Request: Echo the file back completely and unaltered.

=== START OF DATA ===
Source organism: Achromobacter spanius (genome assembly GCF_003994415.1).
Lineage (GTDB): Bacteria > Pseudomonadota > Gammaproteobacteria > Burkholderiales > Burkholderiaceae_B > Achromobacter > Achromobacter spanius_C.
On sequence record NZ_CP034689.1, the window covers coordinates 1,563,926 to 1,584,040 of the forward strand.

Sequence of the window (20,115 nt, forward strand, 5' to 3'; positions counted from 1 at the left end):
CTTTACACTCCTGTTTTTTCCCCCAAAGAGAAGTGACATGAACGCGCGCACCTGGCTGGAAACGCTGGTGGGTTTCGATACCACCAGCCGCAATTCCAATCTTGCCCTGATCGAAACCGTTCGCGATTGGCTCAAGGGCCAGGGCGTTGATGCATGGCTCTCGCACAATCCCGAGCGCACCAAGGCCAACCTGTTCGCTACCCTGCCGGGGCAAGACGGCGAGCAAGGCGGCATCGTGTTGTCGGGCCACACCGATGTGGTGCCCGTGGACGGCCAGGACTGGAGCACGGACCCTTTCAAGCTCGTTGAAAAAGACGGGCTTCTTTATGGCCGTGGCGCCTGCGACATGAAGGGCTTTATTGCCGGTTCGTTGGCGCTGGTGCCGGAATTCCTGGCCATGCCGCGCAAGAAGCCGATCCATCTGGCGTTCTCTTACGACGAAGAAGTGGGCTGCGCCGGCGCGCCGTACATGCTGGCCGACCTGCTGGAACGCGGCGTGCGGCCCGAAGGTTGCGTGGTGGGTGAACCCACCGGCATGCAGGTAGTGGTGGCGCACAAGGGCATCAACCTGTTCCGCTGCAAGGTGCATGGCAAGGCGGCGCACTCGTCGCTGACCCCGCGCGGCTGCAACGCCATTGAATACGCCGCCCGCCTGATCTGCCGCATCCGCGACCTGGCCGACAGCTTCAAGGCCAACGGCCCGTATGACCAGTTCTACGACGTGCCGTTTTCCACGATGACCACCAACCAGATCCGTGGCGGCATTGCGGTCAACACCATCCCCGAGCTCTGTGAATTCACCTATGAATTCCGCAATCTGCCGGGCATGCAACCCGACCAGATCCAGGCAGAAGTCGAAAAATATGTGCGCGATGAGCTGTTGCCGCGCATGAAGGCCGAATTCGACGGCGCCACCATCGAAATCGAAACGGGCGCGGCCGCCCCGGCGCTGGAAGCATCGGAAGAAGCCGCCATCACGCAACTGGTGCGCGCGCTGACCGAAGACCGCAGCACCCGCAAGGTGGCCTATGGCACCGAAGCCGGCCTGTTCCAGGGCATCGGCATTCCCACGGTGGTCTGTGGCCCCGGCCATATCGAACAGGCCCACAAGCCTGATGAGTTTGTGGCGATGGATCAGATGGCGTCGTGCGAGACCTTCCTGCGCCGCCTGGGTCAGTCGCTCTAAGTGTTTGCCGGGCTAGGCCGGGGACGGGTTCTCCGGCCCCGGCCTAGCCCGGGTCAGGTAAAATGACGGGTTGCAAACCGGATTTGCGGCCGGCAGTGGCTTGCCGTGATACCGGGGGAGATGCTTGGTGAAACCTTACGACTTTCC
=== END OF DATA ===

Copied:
Source organism: Achromobacter spanius (genome assembly GCF_003994415.1).
Lineage (GTDB): Bacteria > Pseudomonadota > Gammaproteobacteria > Burkholderiales > Burkholderiaceae_B > Achromobacter > Achromobacter spanius_C.
On sequence record NZ_CP034689.1, the window covers coordinates 1,563,926 to 1,584,040 of the forward strand.

Sequence of the window (20,115 nt, forward strand, 5' to 3'; positions counted from 1 at the left end):
CTTTACACTCCTGTTTTTTCCCCCAAAGAGAAGTGACATGAACGCGCGCACCTGGCTGGAAACGCTGGTGGGTTTCGATACCACCAGCCGCAATTCCAATCTTGCCCTGATCGAAACCGTTCGCGATTGGCTCAAGGGCCAGGGCGTTGATGCATGGCTCTCGCACAATCCCGAGCGCACCAAGGCCAACCTGTTCGCTACCCTGCCGGGGCAAGACGGCGAGCAAGGCGGCATCGTGTTGTCGGGCCACACCGATGTGGTGCCCGTGGACGGCCAGGACTGGAGCACGGACCCTTTCAAGCTCGTTGAAAAAGACGGGCTTCTTTATGGCCGTGGCGCCTGCGACATGAAGGGCTTTATTGCCGGTTCGTTGGCGCTGGTGCCGGAATTCCTGGCCATGCCGCGCAAGAAGCCGATCCATCTGGCGTTCTCTTACGACGAAGAAGTGGGCTGCGCCGGCGCGCCGTACATGCTGGCCGACCTGCTGGAACGCGGCGTGCGGCCCGAAGGTTGCGTGGTGGGTGAACCCACCGGCATGCAGGTAGTGGTGGCGCACAAGGGCATCAACCTGTTCCGCTGCAAGGTGCATGGCAAGGCGGCGCACTCGTCGCTGACCCCGCGCGGCTGCAACGCCATTGAATACGCCGCCCGCCTGATCTGCCGCATCCGCGACCTGGCCGACAGCTTCAAGGCCAACGGCCCGTATGACCAGTTCTACGACGTGCCGTTTTCCACGATGACCACCAACCAGATCCGTGGCGGCATTGCGGTCAACACCATCCCCGAGCTCTGTGAATTCACCTATGAATTCCGCAATCTGCCGGGCATGCAACCCGACCAGATCCAGGCAGAAGTCGAAAAATATGTGCGCGATGAGCTGTTGCCGCGCATGAAGGCCGAATTCGACGGCGCCACCATCGAAATCGAAACGGGCGCGGCCGCCCCGGCGCTGGAAGCATCGGAAGAAGCCGCCATCACGCAACTGGTGCGCGCGCTGACCGAAGACCGCAGCACCCGCAAGGTGGCCTATGGCACCGAAGCCGGCCTGTTCCAGGGCATCGGCATTCCCACGGTGGTCTGTGGCCCCGGCCATATCGAACAGGCCCACAAGCCTGATGAGTTTGTGGCGATGGATCAGATGGCGTCGTGCGAGACCTTCCTGCGCCGCCTGGGTCAGTCGCTCTAAGTGTTTGCCGGGCTAGGCCGGGGACGGGTTCTCCGGCCCCGGCCTAGCCCGGGTCAGGTAAAATGACGGGTTGCAAACCGGATTTGCGGCCGGCAGTGGCTTGCCGTGATACCGGGGGAGATGCTTGGTGAAACCTTACGACTTTCC